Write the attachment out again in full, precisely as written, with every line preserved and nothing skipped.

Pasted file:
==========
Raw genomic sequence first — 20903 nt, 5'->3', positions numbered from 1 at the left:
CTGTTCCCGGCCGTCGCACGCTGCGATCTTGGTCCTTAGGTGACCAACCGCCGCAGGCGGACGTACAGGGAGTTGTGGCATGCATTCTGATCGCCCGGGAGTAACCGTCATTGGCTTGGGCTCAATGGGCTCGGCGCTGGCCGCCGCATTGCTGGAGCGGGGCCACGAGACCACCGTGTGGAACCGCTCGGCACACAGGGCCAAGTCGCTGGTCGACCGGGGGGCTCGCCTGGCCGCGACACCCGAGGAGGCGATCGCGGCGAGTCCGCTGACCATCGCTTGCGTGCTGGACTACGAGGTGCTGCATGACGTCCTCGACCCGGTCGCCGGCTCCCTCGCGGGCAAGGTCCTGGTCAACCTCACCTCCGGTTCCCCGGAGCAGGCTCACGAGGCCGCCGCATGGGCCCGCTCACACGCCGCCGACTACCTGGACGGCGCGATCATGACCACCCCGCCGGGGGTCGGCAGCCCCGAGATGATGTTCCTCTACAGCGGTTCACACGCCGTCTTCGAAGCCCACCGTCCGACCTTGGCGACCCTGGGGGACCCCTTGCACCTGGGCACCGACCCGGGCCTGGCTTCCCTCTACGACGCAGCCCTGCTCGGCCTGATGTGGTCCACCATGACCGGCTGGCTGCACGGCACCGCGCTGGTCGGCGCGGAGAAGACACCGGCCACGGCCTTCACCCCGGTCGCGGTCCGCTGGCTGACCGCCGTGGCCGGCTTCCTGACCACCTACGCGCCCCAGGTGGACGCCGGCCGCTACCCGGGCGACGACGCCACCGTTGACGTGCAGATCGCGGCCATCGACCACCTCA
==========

Raw genomic sequence first — 20903 nt, 5'->3', positions numbered from 1 at the left:
CTGTTCCCGGCCGTCGCACGCTGCGATCTTGGTCCTTAGGTGACCAACCGCCGCAGGCGGACGTACAGGGAGTTGTGGCATGCATTCTGATCGCCCGGGAGTAACCGTCATTGGCTTGGGCTCAATGGGCTCGGCGCTGGCCGCCGCATTGCTGGAGCGGGGCCACGAGACCACCGTGTGGAACCGCTCGGCACACAGGGCCAAGTCGCTGGTCGACCGGGGGGCTCGCCTGGCCGCGACACCCGAGGAGGCGATCGCGGCGAGTCCGCTGACCATCGCTTGCGTGCTGGACTACGAGGTGCTGCATGACGTCCTCGACCCGGTCGCCGGCTCCCTCGCGGGCAAGGTCCTGGTCAACCTCACCTCCGGTTCCCCGGAGCAGGCTCACGAGGCCGCCGCATGGGCCCGCTCACACGCCGCCGACTACCTGGACGGCGCGATCATGACCACCCCGCCGGGGGTCGGCAGCCCCGAGATGATGTTCCTCTACAGCGGTTCACACGCCGTCTTCGAAGCCCACCGTCCGACCTTGGCGACCCTGGGGGACCCCTTGCACCTGGGCACCGACCCGGGCCTGGCTTCCCTCTACGACGCAGCCCTGCTCGGCCTGATGTGGTCCACCATGACCGGCTGGCTGCACGGCACCGCGCTGGTCGGCGCGGAGAAGACACCGGCCACGGCCTTCACCCCGGTCGCGGTCCGCTGGCTGACCGCCGTGGCCGGCTTCCTGACCACCTACGCGCCCCAGGTGGACGCCGGCCGCTACCCGGGCGACGACGCCACCGTTGACGTGCAGATCGCGGCCATCGACCACCTCA